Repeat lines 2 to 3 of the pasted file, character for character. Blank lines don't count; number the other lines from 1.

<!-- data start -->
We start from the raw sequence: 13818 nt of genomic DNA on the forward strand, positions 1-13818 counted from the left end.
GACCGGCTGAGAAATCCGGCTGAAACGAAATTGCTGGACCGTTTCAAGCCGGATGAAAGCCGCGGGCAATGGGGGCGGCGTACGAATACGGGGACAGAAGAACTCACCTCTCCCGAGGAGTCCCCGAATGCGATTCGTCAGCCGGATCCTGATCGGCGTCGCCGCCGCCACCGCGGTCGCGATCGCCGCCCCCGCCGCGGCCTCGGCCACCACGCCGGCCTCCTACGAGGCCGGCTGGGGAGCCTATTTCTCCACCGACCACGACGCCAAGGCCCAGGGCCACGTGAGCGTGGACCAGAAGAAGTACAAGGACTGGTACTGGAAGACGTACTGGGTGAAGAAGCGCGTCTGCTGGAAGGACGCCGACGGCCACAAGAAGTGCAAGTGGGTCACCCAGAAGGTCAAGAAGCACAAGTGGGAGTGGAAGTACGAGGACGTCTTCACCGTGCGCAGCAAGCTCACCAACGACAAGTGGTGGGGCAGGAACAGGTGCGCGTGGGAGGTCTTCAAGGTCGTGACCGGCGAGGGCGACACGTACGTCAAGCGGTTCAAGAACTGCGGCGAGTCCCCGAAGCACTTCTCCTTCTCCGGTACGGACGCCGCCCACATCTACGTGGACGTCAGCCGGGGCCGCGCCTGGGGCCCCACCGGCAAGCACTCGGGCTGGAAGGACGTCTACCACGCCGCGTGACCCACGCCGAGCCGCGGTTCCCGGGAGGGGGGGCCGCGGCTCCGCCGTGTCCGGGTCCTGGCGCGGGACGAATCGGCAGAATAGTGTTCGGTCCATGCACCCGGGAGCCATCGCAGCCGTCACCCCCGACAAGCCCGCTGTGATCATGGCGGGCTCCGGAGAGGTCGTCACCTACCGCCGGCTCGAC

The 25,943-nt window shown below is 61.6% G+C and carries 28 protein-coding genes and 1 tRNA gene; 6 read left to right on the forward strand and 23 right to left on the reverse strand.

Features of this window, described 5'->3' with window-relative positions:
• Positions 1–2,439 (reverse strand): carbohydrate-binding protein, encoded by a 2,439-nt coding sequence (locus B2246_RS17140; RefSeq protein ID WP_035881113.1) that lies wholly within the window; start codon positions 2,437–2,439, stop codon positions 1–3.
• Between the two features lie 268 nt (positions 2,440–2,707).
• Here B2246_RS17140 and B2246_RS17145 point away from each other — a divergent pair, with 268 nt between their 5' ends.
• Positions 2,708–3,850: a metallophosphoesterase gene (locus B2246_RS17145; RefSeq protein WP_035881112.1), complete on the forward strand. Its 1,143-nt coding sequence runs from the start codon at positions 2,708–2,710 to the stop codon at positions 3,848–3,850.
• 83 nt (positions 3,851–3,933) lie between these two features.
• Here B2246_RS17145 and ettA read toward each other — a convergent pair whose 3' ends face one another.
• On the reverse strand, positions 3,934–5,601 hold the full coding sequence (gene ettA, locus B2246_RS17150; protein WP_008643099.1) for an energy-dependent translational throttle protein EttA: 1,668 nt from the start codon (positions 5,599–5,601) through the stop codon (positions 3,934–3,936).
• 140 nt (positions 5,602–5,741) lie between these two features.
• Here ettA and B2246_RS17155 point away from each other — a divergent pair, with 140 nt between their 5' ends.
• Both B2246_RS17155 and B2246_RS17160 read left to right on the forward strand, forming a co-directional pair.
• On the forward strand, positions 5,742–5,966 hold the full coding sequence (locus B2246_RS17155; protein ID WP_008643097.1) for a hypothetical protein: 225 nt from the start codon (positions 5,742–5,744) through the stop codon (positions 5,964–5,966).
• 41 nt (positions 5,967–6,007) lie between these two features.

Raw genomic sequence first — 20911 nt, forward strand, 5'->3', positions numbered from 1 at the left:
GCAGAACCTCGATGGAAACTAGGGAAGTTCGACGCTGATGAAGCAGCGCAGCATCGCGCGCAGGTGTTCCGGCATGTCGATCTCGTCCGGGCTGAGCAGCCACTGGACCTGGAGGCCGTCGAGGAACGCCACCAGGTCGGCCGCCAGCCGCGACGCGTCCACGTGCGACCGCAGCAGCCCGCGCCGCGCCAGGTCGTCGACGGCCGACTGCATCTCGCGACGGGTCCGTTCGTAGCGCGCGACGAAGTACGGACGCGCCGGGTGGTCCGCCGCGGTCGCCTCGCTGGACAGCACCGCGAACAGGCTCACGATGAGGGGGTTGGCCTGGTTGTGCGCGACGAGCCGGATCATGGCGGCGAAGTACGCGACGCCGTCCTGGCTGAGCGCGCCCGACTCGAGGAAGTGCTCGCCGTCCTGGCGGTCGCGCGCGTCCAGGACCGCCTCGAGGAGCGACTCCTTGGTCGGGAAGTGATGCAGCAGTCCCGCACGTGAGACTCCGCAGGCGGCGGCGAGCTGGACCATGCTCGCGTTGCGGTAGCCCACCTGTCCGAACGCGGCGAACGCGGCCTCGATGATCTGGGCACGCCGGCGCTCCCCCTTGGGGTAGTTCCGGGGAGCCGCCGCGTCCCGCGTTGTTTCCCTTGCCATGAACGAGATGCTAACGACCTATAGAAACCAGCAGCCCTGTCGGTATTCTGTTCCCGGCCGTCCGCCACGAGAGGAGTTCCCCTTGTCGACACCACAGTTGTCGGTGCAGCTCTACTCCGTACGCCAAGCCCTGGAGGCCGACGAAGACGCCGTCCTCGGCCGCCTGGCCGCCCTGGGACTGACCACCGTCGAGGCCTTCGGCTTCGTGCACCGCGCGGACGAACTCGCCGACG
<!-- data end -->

GACCGGCTGAGAAATCCGGCTGAAACGAAATTGCTGGACCGTTTCAAGCCGGATGAAAGCCGCGGGCAATGGGGGCGGCGTACGAATACGGGGACAGAAGAACTCACCTCTCCCGAGGAGTCCCCGAATGCGATTCGTCAGCCGGATCCTGATCGGCGTCGCCGCCGCCACCGCGGTCGCGATCGCCGCCCCCGCCGCGGCCTCGGCCACCACGCCGGCCTCCTACGAGGCCGGCTGGGGAGCCTATTTCTCCACCGACCACGACGCCAAGGCCCAGGGCCACGTGAGCGTGGACCAGAAGAAGTACAAGGACTGGTACTGGAAGACGTACTGGGTGAAGAAGCGCGTCTGCTGGAAGGACGCCGACGGCCACAAGAAGTGCAAGTGGGTCACCCAGAAGGTCAAGAAGCACAAGTGGGAGTGGAAGTACGAGGACGTCTTCACCGTGCGCAGCAAGCTCACCAACGACAAGTGGTGGGGCAGGAACAGGTGCGCGTGGGAGGTCTTCAAGGTCGTGACCGGCGAGGGCGACACGTACGTCAAGCGGTTCAAGAACTGCGGCGAGTCCCCGAAGCACTTCTCCTTCTCCGGTACGGACGCCGCCCACATCTACGTGGACGTCAGCCGGGGCCGCGCCTGGGGCCCCACCGGCAAGCACTCGGGCTGGAAGGACGTCTACCACGCCGCGTGACCCACGCCGAGCCGCGGTTCCCGGGAGGGGGGGCCGCGGCTCCGCCGTGTCCGGGTCCTGGCGCGGGACGAATCGGCAGAATAGTGTTCGGTCCATGCACCCGGGAGCCATCGCAGCCGTCACCCCCGACAAGCCCGCTGTGATCATGGCGGGCTCCGGAGAGGTCGTCACCTACCGCCGGCTCGAC

The 25,943-nt window shown below is 61.6% G+C and carries 28 protein-coding genes and 1 tRNA gene; 6 read left to right on the forward strand and 23 right to left on the reverse strand.